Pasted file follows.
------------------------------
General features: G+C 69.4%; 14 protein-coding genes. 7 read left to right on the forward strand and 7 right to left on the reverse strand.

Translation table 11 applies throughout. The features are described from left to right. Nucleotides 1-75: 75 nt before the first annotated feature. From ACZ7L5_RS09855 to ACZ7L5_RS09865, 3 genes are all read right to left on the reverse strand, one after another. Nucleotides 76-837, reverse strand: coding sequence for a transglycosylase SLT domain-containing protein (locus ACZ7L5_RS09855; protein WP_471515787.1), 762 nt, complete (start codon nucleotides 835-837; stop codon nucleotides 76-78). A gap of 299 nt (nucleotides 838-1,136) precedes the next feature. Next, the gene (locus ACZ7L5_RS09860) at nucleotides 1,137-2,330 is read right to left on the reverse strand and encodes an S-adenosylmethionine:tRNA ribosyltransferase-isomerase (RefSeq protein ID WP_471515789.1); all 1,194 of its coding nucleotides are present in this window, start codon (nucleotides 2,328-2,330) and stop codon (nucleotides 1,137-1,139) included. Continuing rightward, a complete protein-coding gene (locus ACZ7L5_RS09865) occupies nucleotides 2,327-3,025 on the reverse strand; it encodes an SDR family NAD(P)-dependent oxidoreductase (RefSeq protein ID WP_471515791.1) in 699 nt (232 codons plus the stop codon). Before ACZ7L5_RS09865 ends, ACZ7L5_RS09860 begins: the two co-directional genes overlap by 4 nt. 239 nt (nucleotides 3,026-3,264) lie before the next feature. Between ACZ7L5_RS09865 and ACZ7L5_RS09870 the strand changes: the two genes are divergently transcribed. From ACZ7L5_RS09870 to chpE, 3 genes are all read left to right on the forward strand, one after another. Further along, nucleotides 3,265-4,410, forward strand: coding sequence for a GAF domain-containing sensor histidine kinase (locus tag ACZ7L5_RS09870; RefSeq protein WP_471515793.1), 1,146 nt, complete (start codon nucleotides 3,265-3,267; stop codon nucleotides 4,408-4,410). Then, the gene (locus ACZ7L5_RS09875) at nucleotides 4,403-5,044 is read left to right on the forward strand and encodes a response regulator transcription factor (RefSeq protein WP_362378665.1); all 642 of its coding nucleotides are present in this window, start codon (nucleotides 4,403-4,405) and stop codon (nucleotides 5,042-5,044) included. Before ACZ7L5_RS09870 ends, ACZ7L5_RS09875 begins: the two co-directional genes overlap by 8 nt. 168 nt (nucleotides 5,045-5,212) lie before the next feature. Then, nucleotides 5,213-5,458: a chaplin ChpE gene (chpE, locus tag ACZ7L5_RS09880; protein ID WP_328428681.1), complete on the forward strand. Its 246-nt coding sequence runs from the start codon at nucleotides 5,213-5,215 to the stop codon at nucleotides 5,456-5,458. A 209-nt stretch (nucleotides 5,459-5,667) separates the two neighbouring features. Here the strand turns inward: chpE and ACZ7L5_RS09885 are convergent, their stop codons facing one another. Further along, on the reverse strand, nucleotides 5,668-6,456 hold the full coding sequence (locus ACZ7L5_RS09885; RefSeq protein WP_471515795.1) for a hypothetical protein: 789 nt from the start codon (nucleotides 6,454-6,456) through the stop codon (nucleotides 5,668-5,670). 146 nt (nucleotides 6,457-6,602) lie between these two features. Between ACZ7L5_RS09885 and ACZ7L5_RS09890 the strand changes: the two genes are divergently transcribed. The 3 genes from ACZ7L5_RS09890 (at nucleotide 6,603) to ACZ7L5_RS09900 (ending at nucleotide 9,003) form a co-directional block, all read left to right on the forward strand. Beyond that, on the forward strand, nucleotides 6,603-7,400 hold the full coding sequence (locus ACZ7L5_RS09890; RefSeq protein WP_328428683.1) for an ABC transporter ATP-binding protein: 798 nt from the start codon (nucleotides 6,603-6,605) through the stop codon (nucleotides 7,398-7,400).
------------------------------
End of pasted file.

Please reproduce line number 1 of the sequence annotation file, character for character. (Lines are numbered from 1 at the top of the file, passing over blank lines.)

General features: G+C 69.4%; 14 protein-coding genes. 7 read left to right on the forward strand and 7 right to left on the reverse strand.